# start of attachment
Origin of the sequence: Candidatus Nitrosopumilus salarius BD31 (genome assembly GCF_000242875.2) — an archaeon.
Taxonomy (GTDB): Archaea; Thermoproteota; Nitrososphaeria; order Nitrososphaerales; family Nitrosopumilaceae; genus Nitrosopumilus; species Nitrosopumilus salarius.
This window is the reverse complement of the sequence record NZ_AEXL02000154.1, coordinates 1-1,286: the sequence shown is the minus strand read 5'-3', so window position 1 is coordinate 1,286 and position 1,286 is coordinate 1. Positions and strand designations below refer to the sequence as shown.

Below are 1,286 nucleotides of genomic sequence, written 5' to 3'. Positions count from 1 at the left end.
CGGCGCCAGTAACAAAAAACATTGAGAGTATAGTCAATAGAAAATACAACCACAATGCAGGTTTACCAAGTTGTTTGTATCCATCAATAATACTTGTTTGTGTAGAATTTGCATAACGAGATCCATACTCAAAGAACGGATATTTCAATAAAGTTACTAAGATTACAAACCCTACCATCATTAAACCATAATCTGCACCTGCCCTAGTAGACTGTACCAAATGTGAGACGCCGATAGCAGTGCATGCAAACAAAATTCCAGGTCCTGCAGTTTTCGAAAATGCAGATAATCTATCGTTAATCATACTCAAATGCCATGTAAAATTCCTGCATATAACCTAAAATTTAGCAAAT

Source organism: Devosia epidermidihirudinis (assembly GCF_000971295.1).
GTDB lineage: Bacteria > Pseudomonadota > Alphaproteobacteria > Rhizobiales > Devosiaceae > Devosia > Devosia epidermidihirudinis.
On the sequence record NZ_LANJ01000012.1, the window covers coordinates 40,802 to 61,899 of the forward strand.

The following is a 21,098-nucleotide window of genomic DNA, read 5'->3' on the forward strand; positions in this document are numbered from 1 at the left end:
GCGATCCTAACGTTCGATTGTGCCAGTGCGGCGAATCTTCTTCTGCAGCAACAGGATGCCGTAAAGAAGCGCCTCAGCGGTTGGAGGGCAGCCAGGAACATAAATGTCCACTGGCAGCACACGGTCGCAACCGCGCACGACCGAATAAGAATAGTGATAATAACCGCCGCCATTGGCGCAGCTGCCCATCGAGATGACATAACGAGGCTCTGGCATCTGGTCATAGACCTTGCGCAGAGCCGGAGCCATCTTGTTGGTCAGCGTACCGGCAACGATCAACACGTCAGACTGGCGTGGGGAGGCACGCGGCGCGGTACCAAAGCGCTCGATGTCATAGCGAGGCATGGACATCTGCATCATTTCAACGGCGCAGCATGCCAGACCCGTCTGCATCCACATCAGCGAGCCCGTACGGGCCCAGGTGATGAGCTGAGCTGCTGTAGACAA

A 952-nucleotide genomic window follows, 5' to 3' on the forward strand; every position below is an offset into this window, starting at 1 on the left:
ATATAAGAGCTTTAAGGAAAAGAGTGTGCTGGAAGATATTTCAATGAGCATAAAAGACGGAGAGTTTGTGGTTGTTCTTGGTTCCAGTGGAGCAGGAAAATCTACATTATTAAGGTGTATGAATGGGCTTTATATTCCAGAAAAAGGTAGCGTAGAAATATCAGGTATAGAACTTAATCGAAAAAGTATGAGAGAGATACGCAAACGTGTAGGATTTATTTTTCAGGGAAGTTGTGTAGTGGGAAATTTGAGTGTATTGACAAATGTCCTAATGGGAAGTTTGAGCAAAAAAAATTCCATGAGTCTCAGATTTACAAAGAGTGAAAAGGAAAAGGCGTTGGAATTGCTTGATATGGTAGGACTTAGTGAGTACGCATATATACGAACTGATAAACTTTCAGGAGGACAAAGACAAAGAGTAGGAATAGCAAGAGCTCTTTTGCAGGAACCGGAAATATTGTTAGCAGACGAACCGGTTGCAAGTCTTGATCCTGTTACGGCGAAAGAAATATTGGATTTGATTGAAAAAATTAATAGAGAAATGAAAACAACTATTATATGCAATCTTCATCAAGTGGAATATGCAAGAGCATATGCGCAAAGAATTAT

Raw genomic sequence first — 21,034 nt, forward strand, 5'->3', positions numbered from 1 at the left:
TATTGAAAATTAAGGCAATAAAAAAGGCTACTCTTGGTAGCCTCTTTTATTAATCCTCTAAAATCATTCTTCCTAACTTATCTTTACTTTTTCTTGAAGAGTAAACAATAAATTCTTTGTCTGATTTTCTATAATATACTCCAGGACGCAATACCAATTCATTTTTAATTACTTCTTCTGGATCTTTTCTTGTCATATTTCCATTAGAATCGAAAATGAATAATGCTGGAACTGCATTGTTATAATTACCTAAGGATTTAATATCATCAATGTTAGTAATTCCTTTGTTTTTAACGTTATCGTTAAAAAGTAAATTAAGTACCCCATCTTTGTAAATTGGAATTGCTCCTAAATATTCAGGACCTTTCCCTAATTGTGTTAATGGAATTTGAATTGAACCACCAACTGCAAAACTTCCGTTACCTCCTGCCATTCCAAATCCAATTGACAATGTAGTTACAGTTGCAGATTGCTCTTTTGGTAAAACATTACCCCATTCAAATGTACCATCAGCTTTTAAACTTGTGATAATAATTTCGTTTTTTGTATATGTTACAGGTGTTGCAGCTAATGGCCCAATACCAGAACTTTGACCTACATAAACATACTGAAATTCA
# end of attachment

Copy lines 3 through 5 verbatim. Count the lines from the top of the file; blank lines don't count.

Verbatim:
This window is the reverse complement of the sequence record NZ_AEXL02000154.1, coordinates 1-1,286: the sequence shown is the minus strand read 5'-3', so window position 1 is coordinate 1,286 and position 1,286 is coordinate 1. Positions and strand designations below refer to the sequence as shown.

Below are 1,286 nucleotides of genomic sequence, written 5' to 3'. Positions count from 1 at the left end.
CGGCGCCAGTAACAAAAAACATTGAGAGTATAGTCAATAGAAAATACAACCACAATGCAGGTTTACCAAGTTGTTTGTATCCATCAATAATACTTGTTTGTGTAGAATTTGCATAACGAGATCCATACTCAAAGAACGGATATTTCAATAAAGTTACTAAGATTACAAACCCTACCATCATTAAACCATAATCTGCACCTGCCCTAGTAGACTGTACCAAATGTGAGACGCCGATAGCAGTGCATGCAAACAAAATTCCAGGTCCTGCAGTTTTCGAAAATGCAGATAATCTATCGTTAATCATACTCAAATGCCATGTAAAATTCCTGCATATAACCTAAAATTTAGCAAAT